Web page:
Maggie: How will you use this experience when you are back in Japan?

Mai: I attend school at Nihon University in Tokyo, Japan. It is the biggest university in Japan. I take the train from my home to my university every day, which takes me 2 hours. This experience will help me with my studies and I hope it will be easier for me to study English. I think my listening and speaking will be better when I return home. I will take my experience to my LABO kids and share with them some goodies from my homestay. I hope they will also travel to the United States for a homestay program. I will study English harder when I come back to Japan.

Maggie: How are you feeling about your homestay so far?

Mai: I’m doing really well in America now. I need to speak more English, but I hope to be better. I think American people are different. They are very kind compared to Japanese people. Everyone greets someone they see, but in Japan, Japanese keep to themselves and look down. Americans wave to everybody and there are many smiles from people I do not even know. It makes me very happy. I am not homesick now; I enjoy my homestay so much.

Maggie: As a chaperone, usually you would have two host families. Would you like having two host families, or would one host family be better?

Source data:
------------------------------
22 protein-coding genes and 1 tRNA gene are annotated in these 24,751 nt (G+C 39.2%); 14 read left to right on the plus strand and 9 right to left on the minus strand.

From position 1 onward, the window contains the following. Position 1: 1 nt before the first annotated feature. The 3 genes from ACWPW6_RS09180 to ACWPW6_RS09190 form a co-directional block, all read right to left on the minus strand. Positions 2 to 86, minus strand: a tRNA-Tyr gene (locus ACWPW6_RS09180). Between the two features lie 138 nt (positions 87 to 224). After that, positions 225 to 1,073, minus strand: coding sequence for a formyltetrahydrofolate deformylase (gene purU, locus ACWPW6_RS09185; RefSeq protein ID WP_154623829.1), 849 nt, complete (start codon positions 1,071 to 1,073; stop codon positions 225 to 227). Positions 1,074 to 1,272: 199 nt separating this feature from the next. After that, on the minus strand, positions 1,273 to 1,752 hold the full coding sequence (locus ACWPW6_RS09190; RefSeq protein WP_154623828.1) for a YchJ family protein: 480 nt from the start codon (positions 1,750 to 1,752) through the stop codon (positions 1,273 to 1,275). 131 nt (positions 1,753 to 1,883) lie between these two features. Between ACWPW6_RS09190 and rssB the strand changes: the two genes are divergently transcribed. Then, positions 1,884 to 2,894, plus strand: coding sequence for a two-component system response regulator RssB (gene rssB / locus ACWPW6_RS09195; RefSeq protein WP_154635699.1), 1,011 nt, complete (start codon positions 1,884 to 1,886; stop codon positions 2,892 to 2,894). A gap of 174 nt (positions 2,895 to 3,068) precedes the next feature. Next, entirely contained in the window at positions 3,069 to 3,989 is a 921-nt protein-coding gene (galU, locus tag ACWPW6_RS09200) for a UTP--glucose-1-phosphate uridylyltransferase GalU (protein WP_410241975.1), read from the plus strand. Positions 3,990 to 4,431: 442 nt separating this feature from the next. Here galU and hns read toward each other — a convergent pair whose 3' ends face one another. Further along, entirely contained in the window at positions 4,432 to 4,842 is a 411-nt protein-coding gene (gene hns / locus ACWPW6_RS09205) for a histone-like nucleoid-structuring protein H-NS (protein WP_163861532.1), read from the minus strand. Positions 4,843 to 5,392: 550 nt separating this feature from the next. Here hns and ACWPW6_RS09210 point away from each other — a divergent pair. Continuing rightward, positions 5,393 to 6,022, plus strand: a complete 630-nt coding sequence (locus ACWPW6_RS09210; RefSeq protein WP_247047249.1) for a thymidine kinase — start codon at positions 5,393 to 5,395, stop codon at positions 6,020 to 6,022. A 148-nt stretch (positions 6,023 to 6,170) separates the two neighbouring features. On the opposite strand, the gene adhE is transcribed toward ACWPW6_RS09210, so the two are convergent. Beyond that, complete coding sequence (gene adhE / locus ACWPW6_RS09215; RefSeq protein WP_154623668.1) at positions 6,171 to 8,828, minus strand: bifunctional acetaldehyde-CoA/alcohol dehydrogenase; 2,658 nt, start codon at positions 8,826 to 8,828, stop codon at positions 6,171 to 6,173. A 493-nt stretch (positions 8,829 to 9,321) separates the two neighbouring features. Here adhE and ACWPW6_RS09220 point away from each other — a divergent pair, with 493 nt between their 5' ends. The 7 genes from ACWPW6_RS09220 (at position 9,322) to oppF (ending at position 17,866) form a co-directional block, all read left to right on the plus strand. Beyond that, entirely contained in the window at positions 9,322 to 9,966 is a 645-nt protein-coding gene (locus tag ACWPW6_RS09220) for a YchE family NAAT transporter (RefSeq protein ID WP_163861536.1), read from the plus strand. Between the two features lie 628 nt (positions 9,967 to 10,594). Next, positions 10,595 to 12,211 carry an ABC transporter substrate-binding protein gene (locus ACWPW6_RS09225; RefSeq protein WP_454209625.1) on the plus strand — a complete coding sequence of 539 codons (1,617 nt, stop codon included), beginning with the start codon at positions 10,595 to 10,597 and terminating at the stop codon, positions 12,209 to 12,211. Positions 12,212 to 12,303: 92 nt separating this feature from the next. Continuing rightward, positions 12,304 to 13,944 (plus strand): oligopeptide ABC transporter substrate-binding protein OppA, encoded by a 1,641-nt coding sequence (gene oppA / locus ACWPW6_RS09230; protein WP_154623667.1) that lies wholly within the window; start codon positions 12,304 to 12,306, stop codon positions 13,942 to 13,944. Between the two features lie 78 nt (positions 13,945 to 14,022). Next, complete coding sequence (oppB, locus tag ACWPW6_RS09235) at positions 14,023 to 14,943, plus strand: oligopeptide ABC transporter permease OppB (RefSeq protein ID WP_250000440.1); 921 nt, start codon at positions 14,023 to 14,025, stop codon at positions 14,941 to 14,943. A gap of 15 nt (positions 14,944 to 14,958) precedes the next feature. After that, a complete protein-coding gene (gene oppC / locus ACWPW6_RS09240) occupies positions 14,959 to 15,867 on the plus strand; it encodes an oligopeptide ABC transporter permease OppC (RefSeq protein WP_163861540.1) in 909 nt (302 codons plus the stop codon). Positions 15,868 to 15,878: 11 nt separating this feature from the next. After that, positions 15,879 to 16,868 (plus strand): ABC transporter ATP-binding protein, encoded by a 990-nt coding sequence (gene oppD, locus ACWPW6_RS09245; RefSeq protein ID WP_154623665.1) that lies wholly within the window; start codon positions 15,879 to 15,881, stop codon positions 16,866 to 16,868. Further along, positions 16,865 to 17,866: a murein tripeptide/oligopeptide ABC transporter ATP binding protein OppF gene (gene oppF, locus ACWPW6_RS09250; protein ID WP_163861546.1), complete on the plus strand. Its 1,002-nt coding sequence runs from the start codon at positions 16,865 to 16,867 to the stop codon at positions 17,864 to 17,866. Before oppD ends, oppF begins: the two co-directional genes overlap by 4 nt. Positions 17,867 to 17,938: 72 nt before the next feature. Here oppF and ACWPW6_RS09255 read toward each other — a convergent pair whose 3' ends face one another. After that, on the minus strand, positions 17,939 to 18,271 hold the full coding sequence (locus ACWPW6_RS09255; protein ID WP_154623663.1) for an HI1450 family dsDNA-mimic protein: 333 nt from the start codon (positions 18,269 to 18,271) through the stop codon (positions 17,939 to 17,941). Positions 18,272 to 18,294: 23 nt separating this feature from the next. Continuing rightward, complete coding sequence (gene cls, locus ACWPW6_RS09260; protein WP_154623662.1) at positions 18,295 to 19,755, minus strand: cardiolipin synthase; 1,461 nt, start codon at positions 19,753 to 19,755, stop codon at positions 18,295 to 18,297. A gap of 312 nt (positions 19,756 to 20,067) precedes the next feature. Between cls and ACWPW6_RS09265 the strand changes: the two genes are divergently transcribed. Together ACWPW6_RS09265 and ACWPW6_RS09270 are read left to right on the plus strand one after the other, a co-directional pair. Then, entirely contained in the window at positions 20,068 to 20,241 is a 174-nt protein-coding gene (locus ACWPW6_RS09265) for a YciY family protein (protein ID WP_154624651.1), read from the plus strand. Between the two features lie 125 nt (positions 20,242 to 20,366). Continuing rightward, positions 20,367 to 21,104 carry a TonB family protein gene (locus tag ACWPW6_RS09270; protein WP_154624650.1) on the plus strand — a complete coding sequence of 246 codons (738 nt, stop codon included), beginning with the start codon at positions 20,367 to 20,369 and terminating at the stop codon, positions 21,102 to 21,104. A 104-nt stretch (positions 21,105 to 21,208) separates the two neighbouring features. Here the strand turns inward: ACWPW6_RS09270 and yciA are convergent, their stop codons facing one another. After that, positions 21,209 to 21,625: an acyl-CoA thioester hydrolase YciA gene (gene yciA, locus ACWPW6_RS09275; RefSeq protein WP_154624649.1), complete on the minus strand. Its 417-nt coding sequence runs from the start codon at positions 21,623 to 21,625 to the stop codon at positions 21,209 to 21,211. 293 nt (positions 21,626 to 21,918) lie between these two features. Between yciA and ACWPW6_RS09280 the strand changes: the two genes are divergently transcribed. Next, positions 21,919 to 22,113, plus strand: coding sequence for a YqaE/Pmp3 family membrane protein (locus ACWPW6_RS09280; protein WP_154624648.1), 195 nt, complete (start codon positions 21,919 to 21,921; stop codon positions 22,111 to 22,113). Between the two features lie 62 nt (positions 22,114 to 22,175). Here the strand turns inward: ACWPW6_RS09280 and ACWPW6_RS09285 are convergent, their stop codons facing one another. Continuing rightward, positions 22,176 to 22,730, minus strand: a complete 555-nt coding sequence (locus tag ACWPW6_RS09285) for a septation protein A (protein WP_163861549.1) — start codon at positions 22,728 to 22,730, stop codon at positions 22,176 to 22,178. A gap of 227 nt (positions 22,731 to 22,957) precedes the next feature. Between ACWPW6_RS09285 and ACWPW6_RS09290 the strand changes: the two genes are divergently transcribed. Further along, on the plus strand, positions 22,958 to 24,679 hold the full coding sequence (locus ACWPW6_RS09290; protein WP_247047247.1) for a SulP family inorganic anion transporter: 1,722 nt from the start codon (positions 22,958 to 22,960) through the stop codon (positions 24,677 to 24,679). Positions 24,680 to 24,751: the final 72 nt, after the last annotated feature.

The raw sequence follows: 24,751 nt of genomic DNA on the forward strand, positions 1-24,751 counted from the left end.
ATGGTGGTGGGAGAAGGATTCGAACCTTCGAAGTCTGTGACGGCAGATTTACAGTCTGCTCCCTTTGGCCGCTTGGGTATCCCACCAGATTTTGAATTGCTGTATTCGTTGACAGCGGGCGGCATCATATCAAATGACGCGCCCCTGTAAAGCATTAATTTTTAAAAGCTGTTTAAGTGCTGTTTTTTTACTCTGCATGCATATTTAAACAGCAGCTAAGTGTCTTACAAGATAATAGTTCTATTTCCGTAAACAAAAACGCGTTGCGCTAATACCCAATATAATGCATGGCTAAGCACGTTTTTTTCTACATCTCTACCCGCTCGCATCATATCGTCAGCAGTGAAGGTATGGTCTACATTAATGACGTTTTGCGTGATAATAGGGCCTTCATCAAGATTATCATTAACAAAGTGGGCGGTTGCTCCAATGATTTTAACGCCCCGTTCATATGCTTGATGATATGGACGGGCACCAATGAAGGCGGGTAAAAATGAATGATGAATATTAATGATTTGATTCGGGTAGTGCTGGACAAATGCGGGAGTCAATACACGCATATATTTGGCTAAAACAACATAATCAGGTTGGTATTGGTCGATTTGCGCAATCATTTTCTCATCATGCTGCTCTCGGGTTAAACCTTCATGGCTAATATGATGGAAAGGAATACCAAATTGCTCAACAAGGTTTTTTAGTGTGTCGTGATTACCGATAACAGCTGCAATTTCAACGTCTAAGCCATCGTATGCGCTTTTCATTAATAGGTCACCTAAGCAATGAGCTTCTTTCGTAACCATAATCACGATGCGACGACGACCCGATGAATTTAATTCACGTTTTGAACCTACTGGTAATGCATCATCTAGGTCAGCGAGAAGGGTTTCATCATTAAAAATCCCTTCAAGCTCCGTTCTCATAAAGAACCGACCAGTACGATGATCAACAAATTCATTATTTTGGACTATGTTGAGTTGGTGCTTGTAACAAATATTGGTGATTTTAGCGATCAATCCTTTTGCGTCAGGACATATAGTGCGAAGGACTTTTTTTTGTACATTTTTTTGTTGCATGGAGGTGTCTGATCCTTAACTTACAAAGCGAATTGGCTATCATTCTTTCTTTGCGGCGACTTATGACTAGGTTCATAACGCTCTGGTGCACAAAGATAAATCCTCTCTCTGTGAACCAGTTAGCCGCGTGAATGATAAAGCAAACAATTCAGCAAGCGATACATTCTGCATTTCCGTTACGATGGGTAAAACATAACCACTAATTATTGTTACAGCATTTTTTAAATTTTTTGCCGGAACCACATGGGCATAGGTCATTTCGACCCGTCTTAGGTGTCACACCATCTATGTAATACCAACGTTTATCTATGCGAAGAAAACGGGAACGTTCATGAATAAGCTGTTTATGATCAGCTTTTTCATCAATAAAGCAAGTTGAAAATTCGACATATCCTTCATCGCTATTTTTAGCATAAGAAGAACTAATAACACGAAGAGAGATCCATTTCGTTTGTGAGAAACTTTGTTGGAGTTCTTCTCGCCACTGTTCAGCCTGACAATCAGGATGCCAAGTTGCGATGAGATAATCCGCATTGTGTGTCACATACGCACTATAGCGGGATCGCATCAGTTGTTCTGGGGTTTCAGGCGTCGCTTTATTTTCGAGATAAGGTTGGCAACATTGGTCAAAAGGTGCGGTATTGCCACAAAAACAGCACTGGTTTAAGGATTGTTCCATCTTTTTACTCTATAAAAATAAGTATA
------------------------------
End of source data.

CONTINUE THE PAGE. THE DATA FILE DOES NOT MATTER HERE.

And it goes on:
Mai: I only have one host this summer. I think it would be better to stay with only one host family during the homestay. I can make a connection and a relationship with the one host. I really enjoy my host and like to only have one.

Maggie: What are things you are missing from Japan?

Mai: I only miss Japan a little bit. I miss my friends, family and speaking Japanese, but most of all Japanese food. My favorite food is sushi. I love to eat all kids of sushi. I really want to eat Yakaniku now. It is the best food at a restaurant. It is any kind of meat on the barbeque with some good sauce. They cook your food at the table and you can see it. I hope to eat Yakaniku soon. I like to cook for my host and eat Japanese food. This can help me not be homesick.

Intercultural awareness is being mindful of one’s own culture; the other is the awareness of another culture. The ability of standing back from our own point and becoming aware of not only our own cultural values, beliefs and perceptions, but also those of other cultures. There is no better way to gain intercultural awareness than living with a family immersed in a new culture. Encourage your child to experience another culture, it will open their eyes and mind to endless possibilities, build confidence and make them aware of the world around them.

4-H grows strong international friendships. If you would like to learn more about international exchange programs in Michigan, visit Michigan State University Extension’s International Exchange Programs or contact D’Ann Rohrer, state coordinator, leadership and civic engagement team member, at drohrer@anr.msu.edu.

To learn about the positive impact of Michigan 4-H youth leadership, citizenship and service and global and cultural education programs, read our 2016 Impact Report: “Developing Civically Engaged Leaders.” Additional impact reports, highlighting even more ways Michigan State University Extension and Michigan 4-H have positively impacted individuals and communities in 2016, can be downloaded from the MSU Extension website.